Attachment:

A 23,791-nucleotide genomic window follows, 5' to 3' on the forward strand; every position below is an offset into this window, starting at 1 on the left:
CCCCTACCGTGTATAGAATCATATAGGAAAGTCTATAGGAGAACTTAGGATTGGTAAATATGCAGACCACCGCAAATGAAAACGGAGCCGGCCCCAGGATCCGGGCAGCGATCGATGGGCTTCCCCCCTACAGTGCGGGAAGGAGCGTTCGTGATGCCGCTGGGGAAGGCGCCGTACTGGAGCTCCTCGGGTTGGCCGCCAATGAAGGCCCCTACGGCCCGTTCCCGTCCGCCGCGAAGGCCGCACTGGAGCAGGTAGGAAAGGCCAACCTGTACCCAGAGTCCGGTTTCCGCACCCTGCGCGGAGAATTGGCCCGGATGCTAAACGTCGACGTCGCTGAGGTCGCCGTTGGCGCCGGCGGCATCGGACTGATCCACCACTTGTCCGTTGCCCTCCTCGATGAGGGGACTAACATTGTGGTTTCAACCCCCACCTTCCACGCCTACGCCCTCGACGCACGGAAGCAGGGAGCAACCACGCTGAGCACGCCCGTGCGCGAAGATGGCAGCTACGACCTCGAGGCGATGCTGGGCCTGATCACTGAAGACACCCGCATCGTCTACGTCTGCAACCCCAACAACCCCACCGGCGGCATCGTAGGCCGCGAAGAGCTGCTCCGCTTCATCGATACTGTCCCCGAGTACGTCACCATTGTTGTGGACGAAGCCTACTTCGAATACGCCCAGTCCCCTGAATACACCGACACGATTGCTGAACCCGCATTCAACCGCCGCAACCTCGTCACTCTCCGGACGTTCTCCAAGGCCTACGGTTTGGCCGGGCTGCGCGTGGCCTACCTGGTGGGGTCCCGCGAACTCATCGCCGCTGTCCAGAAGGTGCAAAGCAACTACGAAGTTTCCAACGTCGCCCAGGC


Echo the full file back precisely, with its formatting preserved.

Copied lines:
A 23,791-nucleotide genomic window follows, 5' to 3' on the forward strand; every position below is an offset into this window, starting at 1 on the left:
CCCCTACCGTGTATAGAATCATATAGGAAAGTCTATAGGAGAACTTAGGATTGGTAAATATGCAGACCACCGCAAATGAAAACGGAGCCGGCCCCAGGATCCGGGCAGCGATCGATGGGCTTCCCCCCTACAGTGCGGGAAGGAGCGTTCGTGATGCCGCTGGGGAAGGCGCCGTACTGGAGCTCCTCGGGTTGGCCGCCAATGAAGGCCCCTACGGCCCGTTCCCGTCCGCCGCGAAGGCCGCACTGGAGCAGGTAGGAAAGGCCAACCTGTACCCAGAGTCCGGTTTCCGCACCCTGCGCGGAGAATTGGCCCGGATGCTAAACGTCGACGTCGCTGAGGTCGCCGTTGGCGCCGGCGGCATCGGACTGATCCACCACTTGTCCGTTGCCCTCCTCGATGAGGGGACTAACATTGTGGTTTCAACCCCCACCTTCCACGCCTACGCCCTCGACGCACGGAAGCAGGGAGCAACCACGCTGAGCACGCCCGTGCGCGAAGATGGCAGCTACGACCTCGAGGCGATGCTGGGCCTGATCACTGAAGACACCCGCATCGTCTACGTCTGCAACCCCAACAACCCCACCGGCGGCATCGTAGGCCGCGAAGAGCTGCTCCGCTTCATCGATACTGTCCCCGAGTACGTCACCATTGTTGTGGACGAAGCCTACTTCGAATACGCCCAGTCCCCTGAATACACCGACACGATTGCTGAACCCGCATTCAACCGCCGCAACCTCGTCACTCTCCGGACGTTCTCCAAGGCCTACGGTTTGGCCGGGCTGCGCGTGGCCTACCTGGTGGGGTCCCGCGAACTCATCGCCGCTGTCCAGAAGGTGCAAAGCAACTACGAAGTTTCCAACGTCGCCCAGGC